The City of Mississauga will be reviewing the policy on leash free dog parks following last week’s vicious attack on a 3-year-old girl, with at least one councillor believing kids shouldn’t be allowed in the parks.
Georgia Lund is continuing to recover at home from puncture wounds and lacerations she sustained when a large dog, a husky, attacked her on Sept. 23 while she was in the Parkway Belt dog park with her grandfather and brother.
“As many dogs are not socialized with small children, parents should not be bringing their small children with them to a leash-free area,” said Shane McNeil, former director of Leash Free Mississauga, a volunteer group that pays for and oversees the parks.
Last year, there were 15 reported dog biting incidents at the city’s eight leash-free zones. This year, to date, there have been eight, according to the City of Mississauga.
Ward 9 Councillor Pat Saito, who chaired the Animal Standards Committee when the city was changing bylaws around dog walking and leash free parks, said during discussions on the new Leash Free policy there was serious debate on whether or not children under a certain age should be banned from the off leash parks.
“I personally do not think that leash free parks are suitable for children, especially very young ones,” she said. “These parks are for dogs of all sizes that may be fine with other dogs or with adults but that may not get along with small children. That is why most rescues specify if the dog should be in a home with children of a certain age. The dog may be fine otherwise. To ban these dogs from a ‘dog park’ because there may be small children there is taking away that access to the very people the parks are there to serve — dog owners.”
The City of Brampton doesn’t allow children under 10 into its leash free parks, whereas other municipalities beside and around Mississauga, including Hamilton and Milton, allow children but require them to be supervised and strongly urge parents and adults to be mindful of child safety.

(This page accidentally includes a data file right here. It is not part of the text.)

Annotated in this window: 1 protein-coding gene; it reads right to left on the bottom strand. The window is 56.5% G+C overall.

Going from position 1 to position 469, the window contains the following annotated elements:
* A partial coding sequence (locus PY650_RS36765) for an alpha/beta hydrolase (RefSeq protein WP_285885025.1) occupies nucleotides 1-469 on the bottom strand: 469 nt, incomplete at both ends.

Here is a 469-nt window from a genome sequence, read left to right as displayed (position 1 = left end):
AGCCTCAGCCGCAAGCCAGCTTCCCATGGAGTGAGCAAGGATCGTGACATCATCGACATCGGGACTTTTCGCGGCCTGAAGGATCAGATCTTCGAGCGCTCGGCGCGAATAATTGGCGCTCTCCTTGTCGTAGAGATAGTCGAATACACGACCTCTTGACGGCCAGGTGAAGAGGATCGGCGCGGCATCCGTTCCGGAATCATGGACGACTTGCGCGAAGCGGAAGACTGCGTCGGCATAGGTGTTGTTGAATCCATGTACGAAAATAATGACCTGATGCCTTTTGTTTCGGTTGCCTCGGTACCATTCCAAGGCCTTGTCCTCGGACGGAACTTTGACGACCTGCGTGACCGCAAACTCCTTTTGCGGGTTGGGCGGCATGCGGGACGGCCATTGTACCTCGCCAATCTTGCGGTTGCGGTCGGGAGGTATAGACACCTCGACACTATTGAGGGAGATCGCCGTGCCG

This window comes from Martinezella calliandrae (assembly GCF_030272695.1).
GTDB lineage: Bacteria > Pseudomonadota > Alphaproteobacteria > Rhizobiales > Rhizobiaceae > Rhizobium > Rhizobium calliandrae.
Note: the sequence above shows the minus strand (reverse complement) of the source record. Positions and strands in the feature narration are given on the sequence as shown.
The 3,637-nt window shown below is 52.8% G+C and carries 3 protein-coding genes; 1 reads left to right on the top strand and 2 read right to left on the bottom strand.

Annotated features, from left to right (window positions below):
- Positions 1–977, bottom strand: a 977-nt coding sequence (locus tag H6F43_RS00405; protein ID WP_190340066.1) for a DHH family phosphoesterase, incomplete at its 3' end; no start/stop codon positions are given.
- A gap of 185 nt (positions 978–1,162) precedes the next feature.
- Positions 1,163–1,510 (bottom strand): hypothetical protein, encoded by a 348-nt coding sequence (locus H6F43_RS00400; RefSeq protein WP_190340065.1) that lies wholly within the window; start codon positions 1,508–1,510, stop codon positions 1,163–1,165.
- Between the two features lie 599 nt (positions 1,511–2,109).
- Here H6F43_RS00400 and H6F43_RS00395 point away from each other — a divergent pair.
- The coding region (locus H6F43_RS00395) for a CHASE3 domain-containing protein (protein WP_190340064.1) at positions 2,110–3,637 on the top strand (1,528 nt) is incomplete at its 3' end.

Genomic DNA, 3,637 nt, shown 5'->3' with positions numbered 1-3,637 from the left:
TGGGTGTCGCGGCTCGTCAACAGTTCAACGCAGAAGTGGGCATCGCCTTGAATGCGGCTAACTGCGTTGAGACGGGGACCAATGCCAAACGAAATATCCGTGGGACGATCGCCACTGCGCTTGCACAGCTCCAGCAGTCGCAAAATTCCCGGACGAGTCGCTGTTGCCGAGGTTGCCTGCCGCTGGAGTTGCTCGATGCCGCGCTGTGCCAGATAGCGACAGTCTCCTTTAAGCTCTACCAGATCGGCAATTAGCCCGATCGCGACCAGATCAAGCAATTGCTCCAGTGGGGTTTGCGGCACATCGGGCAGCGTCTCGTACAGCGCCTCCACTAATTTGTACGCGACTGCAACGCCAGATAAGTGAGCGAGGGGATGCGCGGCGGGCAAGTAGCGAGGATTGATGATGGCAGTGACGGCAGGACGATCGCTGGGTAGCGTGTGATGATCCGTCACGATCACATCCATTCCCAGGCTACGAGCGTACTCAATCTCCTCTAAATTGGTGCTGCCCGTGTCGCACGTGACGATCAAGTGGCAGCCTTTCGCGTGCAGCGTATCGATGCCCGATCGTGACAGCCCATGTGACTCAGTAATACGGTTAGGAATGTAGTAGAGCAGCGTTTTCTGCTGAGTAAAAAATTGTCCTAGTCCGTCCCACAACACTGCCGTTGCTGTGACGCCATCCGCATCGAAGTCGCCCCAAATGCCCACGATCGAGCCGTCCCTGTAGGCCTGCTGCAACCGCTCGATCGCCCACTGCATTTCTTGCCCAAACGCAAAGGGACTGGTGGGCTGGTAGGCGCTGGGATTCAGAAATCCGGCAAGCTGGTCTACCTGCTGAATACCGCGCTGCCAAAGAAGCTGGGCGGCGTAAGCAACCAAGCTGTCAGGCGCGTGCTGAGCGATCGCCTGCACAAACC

Gayle Laws, president of Leash Free Mississauga, said the organization passed a code of conduct regarding children in leash free parks in the city and the new code was posted at the parks, but over time, they seem to have come down, she said.
“There was some discussion at the time between suggesting that children not be allowed in the leash-free parks at all versus communicating this code to all park users. The board ultimately decided on this code,” she said, adding the “key factors” in the document are that children should not run around in the park nor have food with them.
Saito, who owns two dogs, said she intends to raise the issue when city council resumes and will be asking the Animal Services Manager as well as parks staff who oversee the Leash Free parks to review the policy on allowing children in the parks.
“We do not allow dogs in playgrounds and if we did then I am sure we would, and quite rightly, have complaints from parents of children.
“Not everyone can have access to every facility and in this case, I did support not allowing small children in the dog parks specifically for safety concerns,” she said. “Having a small child running around in a park filled with dogs is just not safe. They could be knocked over by a large dog that may be very friendly but that could, by its size, injure a child.”
Saito said “it’s a tough issue but we always have to make decisions on the side of safety even if it upsets some people.”
Both Saito and Laws however, said there is “great responsibility” on both dog owners and the parents of children in the parks.
“Parents who take children into the park must keep them close at all times and not allow them to run around and the dog owners have to be alert and take steps to protect both the children and their dog,” Saito said.
Laws said the dog owner’s actions in the Sept. 23 incident were upsetting.
“As you can imagine we are very upset about this incident. Most times when there is interaction between dogs, or dogs and humans, the dog owners are responsible,” said Laws. “This incident of the dog owner leaving the scene is inexcusable and irresponsible.”
Daniel Bryant, who was in Parkway Belt park Wednesday, Oct. 3 with Freddo, his 5 year old Beagle, said he understands why the recent news has some pushing for banning children from the parks.
But, he added, it’s an unnecessary step if everyone is responsible.
“If you keep an eye on your kids and use good judgment as a parent, and the dog owners use common sense and watch their dogs closely when kids are around, there won’t be any issues,” said Bryant, also a father of two. “Things can happen, I get it. But it all comes back to thinking about safety on both sides.”
City spokesperson, Jamal Robinson, said although incidents like last week’s are rare, the city’s Parks and Forestry Division “continues to prioritize safety and review the policies and operations of our leash-free zones to identify any improvements to prevent incidents like this from occurring again.”